The FTC’s unfairness authority dates back to 1913. Over time, the federal courts have said this allows the FTC to enforce the various antitrust laws (Sherman Act, Clayton Act, etc.). The courts have also held that a violation of the antitrust laws requires a showing of harm to consumers. But some FTC commissioners and antitrust lawyers who make a living litigating with the FTC think there’s a lot more to it – that Section 5 entitles the FTC to convict companies where there is no consumer harm. And they are being rallied by Google’s competitors, who stand to gain.
In the case of Google’s search results, where’s the harm? People know about search engines and click from one to another as it suits them. There’s no monopoly power here. No deception. And there can’t be overpricing – it’s free, for crying out loud.
Where the FTC has tried to “make new law” in the past, it has run into trouble. For example, in Ethyl, a 1984 case in which I, as chairman, dissented, the agency found the company guilty on an expanded reading of Section 5. The Second Circuit Court of Appeals, however, struck down the FTC’s decision, saying that it had failed “to discriminate between normally acceptable business behavior and conduct that is unreasonable or unacceptable.” Otherwise, the court went on to say, “the door would be open to arbitrary or capricious administration of Section 5.”
Another time the FTC “made new law” it ran into such fierce opposition that its very existence hung in the balance. During the late 1970s some FTC officials mused that by using Section 5 they could compel companies to include on their boards of directors representatives of labor groups, consumer groups, and others, and could find liability for contributing to pollution. This created such a firestorm that Congress refused to fund the agency, an impasse that was overcome only with the direct intervention of President Carter.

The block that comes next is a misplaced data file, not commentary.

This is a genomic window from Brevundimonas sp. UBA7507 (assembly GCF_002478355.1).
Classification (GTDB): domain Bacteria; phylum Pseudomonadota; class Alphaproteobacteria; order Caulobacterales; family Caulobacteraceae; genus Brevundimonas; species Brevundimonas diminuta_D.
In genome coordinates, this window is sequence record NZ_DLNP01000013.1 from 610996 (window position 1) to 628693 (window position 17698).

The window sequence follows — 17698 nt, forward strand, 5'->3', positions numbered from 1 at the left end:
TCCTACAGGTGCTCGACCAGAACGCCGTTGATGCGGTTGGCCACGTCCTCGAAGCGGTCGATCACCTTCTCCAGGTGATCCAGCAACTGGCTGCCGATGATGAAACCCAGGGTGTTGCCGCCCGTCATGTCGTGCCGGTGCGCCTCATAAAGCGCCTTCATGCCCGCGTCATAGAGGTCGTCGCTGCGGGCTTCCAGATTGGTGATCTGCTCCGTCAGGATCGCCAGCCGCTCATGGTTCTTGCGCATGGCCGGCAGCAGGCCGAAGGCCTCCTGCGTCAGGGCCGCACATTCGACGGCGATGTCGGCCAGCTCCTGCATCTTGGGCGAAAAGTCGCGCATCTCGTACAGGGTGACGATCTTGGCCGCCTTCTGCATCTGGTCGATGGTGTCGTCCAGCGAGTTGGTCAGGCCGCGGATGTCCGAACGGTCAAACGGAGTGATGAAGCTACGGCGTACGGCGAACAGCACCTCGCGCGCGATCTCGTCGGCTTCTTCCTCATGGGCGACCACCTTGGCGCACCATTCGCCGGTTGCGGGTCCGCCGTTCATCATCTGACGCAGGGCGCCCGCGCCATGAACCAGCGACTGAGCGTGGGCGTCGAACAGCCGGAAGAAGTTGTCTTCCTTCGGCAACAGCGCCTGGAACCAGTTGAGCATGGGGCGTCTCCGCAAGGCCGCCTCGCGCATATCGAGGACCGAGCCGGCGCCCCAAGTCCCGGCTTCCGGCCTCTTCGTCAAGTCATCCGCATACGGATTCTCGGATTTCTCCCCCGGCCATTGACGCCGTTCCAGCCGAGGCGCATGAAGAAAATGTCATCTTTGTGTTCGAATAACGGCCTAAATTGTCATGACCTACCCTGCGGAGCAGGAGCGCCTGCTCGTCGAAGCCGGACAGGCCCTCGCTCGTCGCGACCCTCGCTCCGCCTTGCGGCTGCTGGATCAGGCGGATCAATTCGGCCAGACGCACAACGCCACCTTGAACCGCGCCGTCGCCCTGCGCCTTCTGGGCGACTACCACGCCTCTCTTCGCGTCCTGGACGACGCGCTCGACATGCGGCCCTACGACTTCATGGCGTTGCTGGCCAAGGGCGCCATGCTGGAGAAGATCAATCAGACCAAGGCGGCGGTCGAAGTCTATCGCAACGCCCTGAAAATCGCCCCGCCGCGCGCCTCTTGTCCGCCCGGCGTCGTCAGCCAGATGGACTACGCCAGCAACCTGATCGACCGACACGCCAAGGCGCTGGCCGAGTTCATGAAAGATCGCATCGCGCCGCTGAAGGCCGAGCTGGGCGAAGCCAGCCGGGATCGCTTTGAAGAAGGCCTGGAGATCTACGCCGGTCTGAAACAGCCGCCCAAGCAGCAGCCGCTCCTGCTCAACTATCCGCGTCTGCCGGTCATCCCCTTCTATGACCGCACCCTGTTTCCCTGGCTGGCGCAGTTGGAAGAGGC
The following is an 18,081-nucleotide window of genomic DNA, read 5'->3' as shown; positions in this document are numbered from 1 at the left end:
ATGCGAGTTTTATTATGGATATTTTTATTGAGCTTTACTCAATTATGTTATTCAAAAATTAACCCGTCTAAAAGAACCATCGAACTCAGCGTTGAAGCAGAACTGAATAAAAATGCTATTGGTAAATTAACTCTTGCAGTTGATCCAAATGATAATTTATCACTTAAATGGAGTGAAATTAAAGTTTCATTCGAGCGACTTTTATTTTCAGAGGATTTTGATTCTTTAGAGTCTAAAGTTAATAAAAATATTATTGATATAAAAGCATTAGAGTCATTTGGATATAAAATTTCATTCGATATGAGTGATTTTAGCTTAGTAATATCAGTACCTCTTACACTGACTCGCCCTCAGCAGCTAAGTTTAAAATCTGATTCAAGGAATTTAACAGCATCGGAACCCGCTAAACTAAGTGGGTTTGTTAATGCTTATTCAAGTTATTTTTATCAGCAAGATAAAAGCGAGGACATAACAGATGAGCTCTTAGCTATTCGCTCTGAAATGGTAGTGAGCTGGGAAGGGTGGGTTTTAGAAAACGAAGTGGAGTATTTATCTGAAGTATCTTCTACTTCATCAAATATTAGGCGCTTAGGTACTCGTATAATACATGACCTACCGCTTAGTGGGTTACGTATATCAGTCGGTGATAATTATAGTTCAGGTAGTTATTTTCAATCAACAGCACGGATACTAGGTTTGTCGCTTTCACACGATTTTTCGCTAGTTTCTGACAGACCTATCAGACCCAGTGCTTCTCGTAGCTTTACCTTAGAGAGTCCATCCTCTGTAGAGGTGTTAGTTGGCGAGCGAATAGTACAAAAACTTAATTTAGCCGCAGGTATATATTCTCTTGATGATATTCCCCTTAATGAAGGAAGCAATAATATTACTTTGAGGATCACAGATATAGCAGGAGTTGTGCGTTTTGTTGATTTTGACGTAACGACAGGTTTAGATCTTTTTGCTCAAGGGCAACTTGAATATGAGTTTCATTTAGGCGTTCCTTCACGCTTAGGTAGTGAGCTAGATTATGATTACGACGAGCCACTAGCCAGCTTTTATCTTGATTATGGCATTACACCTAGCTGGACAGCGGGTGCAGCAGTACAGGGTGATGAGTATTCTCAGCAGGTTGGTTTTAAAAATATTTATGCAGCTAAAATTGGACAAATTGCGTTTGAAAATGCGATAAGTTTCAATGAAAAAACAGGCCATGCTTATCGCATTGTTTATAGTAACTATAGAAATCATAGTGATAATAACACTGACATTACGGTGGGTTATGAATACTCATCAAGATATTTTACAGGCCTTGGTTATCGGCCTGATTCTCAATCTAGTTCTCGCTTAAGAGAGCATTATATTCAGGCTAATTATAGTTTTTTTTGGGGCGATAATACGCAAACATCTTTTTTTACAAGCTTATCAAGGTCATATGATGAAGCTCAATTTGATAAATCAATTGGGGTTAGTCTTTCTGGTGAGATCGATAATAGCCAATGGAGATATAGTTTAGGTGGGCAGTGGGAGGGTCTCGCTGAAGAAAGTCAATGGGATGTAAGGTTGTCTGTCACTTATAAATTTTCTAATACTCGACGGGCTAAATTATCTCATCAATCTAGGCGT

Once again the FTC is actively looking for opportunities to expand the scope of Section 5, and this time the target is Google. In response to a press inquiry about whether the agency was “investigating the online search market,” Chairman Jon Leibowitz replied, “one of the commission’s priorities is to find a pure Section Five case under unfair methods of competition.”
Some of Google’s competitors have suggested a Section 5 case based on a “limiting consumer choice” theory, whereby any activity that reduced the number of competitors in a market would be a violation of Section 5 – a view that arguably could put “big box” stores out of business and force consumers to pay higher prices. Although it is highly unlikely such cases would ever be upheld in the courts, the mere rumblings of such threats have a depressing effect on economic activity and threaten the viability of the agency.
Initiating an action against Google would be a mistake. First, there is no case here, no evidence of consumer harm, and no evidence of unreasonable or unacceptable behavior. All a lawsuit would accomplish is to waste taxpayer dollars, and reward Google’s competitors and the antitrust bar. More broadly, such an “unfairness” case would intimidate firms across all of industry, diverting their entrepreneurial efforts from serving consumers to defending themselves against a rogue FTC.
Miller served as President Reagan’s chairman of the Federal Trade Commission (1981-1985). He serves as a consultant to Google, but the
views expressed are his own.